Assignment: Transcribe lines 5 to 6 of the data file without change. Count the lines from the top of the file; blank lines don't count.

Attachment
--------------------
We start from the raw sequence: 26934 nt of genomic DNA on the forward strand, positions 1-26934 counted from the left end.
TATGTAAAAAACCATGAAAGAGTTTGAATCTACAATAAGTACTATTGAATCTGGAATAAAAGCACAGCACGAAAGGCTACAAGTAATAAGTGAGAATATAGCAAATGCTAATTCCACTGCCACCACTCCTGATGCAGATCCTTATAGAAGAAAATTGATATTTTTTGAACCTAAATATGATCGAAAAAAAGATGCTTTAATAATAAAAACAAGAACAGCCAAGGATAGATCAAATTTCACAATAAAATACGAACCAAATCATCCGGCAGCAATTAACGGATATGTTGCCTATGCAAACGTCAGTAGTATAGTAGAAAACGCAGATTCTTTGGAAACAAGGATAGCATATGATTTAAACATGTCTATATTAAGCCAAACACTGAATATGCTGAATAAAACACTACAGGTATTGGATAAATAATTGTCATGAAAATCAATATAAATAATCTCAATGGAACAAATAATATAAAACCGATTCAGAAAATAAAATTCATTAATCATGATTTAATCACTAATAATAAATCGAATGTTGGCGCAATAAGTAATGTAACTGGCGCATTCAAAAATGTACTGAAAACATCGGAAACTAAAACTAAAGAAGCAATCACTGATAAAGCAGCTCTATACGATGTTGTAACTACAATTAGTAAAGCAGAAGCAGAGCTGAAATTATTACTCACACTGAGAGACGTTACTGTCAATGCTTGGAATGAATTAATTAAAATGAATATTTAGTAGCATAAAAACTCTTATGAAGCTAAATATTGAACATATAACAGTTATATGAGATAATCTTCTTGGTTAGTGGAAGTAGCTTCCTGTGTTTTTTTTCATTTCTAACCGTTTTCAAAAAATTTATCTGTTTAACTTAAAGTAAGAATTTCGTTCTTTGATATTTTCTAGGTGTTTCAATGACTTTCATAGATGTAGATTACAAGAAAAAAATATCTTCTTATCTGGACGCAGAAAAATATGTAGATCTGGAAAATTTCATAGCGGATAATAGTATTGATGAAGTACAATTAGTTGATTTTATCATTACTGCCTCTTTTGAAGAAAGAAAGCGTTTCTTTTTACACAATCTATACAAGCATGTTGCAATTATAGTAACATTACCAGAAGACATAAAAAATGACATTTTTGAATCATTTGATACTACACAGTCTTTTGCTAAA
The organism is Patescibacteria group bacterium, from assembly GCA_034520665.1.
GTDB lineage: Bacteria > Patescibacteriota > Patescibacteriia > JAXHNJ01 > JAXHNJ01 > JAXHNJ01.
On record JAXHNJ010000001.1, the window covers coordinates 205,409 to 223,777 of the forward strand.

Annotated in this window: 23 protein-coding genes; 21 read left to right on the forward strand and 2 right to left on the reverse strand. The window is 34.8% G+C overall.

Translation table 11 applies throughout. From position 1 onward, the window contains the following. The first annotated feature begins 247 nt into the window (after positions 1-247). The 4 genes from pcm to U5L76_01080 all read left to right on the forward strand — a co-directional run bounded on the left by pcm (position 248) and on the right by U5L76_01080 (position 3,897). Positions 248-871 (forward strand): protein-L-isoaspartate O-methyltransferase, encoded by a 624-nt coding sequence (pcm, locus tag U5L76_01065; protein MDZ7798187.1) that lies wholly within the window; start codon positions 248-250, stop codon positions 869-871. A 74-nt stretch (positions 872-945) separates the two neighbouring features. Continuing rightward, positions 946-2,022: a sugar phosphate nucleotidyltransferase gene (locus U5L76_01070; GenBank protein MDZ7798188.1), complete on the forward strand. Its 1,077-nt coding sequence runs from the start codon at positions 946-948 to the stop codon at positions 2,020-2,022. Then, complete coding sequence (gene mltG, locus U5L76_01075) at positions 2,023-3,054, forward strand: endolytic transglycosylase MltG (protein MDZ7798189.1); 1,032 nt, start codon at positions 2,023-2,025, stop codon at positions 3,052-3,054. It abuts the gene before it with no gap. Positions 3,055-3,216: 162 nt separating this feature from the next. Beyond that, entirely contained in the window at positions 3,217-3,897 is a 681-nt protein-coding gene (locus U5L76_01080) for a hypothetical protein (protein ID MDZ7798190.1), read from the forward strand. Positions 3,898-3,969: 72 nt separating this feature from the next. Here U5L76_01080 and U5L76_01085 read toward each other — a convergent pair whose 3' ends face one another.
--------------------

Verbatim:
On record JAXHNJ010000001.1, the window covers coordinates 205,409 to 223,777 of the forward strand.

Annotated in this window: 23 protein-coding genes; 21 read left to right on the forward strand and 2 right to left on the reverse strand. The window is 34.8% G+C overall.